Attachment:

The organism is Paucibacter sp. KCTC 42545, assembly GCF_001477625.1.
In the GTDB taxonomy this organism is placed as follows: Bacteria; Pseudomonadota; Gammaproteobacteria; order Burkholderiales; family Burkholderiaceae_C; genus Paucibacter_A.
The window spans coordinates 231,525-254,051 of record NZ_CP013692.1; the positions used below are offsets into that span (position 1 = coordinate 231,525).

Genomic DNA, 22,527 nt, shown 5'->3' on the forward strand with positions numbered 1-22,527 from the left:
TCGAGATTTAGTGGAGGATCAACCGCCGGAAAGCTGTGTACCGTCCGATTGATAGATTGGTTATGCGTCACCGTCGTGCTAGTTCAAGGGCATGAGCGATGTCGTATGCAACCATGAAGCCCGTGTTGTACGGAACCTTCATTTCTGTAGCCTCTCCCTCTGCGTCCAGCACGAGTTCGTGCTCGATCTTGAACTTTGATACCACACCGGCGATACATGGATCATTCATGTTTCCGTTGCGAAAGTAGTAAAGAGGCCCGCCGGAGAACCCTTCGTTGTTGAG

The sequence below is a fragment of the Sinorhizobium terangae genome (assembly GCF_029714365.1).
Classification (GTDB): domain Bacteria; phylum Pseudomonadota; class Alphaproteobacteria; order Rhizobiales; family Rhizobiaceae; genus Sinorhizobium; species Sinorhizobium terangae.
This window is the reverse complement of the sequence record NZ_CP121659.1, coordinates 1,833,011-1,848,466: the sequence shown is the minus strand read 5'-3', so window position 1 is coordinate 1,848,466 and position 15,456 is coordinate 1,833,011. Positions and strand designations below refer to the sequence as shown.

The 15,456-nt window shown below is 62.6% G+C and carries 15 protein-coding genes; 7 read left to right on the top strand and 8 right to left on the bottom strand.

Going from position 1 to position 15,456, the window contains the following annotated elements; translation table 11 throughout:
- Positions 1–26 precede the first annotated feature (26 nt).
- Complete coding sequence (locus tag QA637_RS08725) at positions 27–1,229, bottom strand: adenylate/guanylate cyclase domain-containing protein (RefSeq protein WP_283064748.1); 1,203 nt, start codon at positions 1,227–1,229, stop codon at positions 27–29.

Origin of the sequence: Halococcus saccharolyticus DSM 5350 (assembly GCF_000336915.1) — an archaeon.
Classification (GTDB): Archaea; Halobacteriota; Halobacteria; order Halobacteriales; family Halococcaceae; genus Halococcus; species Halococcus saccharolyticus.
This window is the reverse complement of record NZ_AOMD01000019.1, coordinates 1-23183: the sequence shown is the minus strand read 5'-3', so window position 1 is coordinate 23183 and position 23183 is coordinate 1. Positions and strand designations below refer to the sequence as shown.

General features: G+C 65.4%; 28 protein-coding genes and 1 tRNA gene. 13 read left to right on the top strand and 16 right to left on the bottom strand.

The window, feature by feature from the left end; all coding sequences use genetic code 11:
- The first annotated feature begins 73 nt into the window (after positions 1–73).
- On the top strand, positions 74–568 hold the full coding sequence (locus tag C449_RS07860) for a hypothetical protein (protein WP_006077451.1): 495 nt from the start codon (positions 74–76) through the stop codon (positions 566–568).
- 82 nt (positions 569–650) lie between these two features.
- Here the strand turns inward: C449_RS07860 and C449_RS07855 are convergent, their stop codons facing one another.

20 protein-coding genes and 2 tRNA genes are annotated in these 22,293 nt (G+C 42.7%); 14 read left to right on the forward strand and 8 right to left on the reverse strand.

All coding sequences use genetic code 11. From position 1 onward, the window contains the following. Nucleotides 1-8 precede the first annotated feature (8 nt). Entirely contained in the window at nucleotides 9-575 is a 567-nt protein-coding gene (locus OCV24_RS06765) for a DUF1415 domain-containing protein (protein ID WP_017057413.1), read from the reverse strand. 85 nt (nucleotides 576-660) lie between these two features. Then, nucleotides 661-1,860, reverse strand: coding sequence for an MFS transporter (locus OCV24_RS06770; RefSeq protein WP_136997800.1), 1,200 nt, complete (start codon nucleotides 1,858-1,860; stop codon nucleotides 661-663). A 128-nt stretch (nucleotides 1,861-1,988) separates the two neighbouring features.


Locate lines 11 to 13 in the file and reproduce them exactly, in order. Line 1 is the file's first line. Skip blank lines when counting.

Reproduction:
- Positions 1–26 precede the first annotated feature (26 nt).
- Complete coding sequence (locus tag QA637_RS08725) at positions 27–1,229, bottom strand: adenylate/guanylate cyclase domain-containing protein (RefSeq protein WP_283064748.1); 1,203 nt, start codon at positions 1,227–1,229, stop codon at positions 27–29.

Origin of the sequence: Halococcus saccharolyticus DSM 5350 (assembly GCF_000336915.1) — an archaeon.